In recent years, business management has been facing new challenges because of the increasing importance of incorporating the issue of sustainability into the decision-making process, which requires innovative measures and metrics to assess the business performance from triple bottom line of perspective, the environment, the social and the economic perspective (Denzer, 2005). It has been widely accepted that business performance is greatly influenced by the decisions made on the strategy, design, planning and control and continuous improvement of all business operations (Chiou et al., 2011). Making the right decisions to ensure excellent business performance remains a challenging task because of the variety, complexity, uncertainty and dynamics of decisions (Liu et al., 2013). In literature, decision support for business performance management has been discussed in more or less a fragmented manner, e.g. using traditional decision methods such as decision trees, linear programming, analytic hierarchical process, analytic network process and other multi-criteria decision analysis methods. The methods have been employed mainly for classic economic performance management but are less frequently applied to measuring social and environmental outcomes (Chan et al., 2003).
Today in a highly competitive business environment, decisions need to be made more quickly with better precision, supported by proven knowledge and expertise, using state-of-the-art DSS technologies such as innovative KB-DSS, which can adapt to new decision environment surrounded by artificial intelligence, semantic web, social media and “Big Data” analytics (Delibasic et al., 2016). Furthermore, the ultimate aim of developing and employing KB-DSS is to improve decision performance in real industrial/life decision cases (Zarate and Liu, 2016). A gap in literature exists especially in the area of exploring advanced KB-DSS which address the current environmental sustainability issues supporting the reasoning and learning capabilities of decision making and improving business performance in real industrial environment. This SI intends to fill this gap by providing a collection of papers with empirical evidence from industries to make a concerted effort to discuss innovative KB-DSS that aims to help address all aspects of performance measures in business in a coherent manner.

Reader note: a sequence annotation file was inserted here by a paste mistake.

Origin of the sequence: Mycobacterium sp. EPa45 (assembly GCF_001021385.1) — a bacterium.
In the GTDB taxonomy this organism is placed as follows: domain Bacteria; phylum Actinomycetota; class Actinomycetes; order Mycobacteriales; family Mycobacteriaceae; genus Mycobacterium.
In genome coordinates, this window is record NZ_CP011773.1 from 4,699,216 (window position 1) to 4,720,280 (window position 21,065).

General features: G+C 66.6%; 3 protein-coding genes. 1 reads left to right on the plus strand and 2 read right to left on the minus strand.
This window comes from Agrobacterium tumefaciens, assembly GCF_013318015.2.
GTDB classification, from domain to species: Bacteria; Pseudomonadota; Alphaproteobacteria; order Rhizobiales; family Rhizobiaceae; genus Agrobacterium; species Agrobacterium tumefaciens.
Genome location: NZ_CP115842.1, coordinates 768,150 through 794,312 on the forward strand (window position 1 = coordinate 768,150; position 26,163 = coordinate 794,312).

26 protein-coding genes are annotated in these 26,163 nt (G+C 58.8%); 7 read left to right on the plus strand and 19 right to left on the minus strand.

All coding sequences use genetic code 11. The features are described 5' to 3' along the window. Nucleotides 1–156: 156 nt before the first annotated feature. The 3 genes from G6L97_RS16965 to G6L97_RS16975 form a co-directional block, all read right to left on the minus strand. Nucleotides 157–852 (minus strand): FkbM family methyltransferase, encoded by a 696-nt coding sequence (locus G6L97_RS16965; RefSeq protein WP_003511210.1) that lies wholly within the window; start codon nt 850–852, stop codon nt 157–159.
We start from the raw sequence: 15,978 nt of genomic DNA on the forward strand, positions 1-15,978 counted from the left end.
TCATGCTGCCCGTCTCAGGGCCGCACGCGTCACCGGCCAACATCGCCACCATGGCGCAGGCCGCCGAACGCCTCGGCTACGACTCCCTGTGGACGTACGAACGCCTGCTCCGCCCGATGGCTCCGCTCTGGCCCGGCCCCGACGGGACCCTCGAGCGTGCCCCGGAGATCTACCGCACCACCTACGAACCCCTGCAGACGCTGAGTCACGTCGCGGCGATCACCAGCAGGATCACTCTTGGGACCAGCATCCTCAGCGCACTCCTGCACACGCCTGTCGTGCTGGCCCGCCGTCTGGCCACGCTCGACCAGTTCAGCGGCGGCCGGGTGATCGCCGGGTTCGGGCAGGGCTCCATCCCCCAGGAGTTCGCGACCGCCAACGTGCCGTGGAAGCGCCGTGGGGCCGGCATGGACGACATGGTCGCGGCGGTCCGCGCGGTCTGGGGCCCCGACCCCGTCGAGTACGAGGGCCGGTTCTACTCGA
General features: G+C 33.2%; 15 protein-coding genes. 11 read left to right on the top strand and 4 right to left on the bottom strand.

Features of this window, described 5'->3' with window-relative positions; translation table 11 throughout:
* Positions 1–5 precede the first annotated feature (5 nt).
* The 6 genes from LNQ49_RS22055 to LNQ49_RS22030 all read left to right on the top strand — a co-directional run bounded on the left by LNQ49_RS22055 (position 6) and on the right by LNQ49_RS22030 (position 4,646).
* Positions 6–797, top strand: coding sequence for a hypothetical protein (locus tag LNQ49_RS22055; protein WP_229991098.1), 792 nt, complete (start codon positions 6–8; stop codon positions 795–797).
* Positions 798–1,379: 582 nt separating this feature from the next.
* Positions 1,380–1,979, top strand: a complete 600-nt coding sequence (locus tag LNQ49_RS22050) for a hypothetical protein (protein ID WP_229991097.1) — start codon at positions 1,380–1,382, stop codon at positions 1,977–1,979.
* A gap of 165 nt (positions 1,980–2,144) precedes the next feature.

3. Perspectives and recent advances
This SI includes 12 papers addressing the new challenges presented to KB-DSS by the sustainability and business performance requirements. The SI represents the most recent advances in the topic from different perspectives, contributing to real industrial applications in a wide variety of businesses. A number of state-of-the art knowledge management technologies are explored in the SI, including data mining, machine learning, rule-based reasoning, taxonomy, clustering, ontologies and other artificial intelligence (Dhar and Stein, 1997; Zarate and Liu, 2016). In terms of decision technologies incorporated, the SI has achieved consensus on utilisation of multi-criteria decision analysis, mainly because businesses need to address all three pillars of the sustainability (i.e. the environmental, economic and social dimensions) concurrently (Wang et al., 2012). The applications supported by KB-DSS reported in this SI can be classified in four clear streams: with four papers on sustainable supply chain and logistics, three papers on business process improvement and ecosystems, three papers in product, service and project development, and two papers on knowledge and information systems implementation. Table I gives an overview of the papers.
4. Concluding remarks
As Guest Editors, we are glad to have included in this SI a set of 12 high quality and interesting pieces of work, authored by experienced researchers from different institutions across all continents. Editing this SI has been a great pleasure for us. We would like to thank a number of people who have greatly contributed to the successful completion of this SI. First, we need to thank the Editors-in-Chief of IMDS, Professor Hing Kai Chan and Dr Alain Yee Loong Chong, for giving us the opportunity to edit the SI with a topic we are passionate about. Consistent support and timely advice from Professor Chan over the SI editing process is highly appreciated. Thanks also go to colleagues in the Emerald Publishing for setting up the SI submission system through ScholarOne and advertising the SI Call for Papers online. Of course, we would also like to express our gratitude to the reviewers of this SI, for their constructive feedback on the submissions. Last but not least, we wish to sincerely acknowledge the great help from our fellow colleagues on the EWG-DSS Co-ordination Board, namely, Pascale Zarate, Fátima Dargam, Rita Ribeiro, Isabelle Linden and Jason Papathanasiou. They have offered their unreserved support to this SI from the initial topic design through review process to the final decision on the papers included in the SI. This SI would not have been possible without the wonderful support and help from all of them!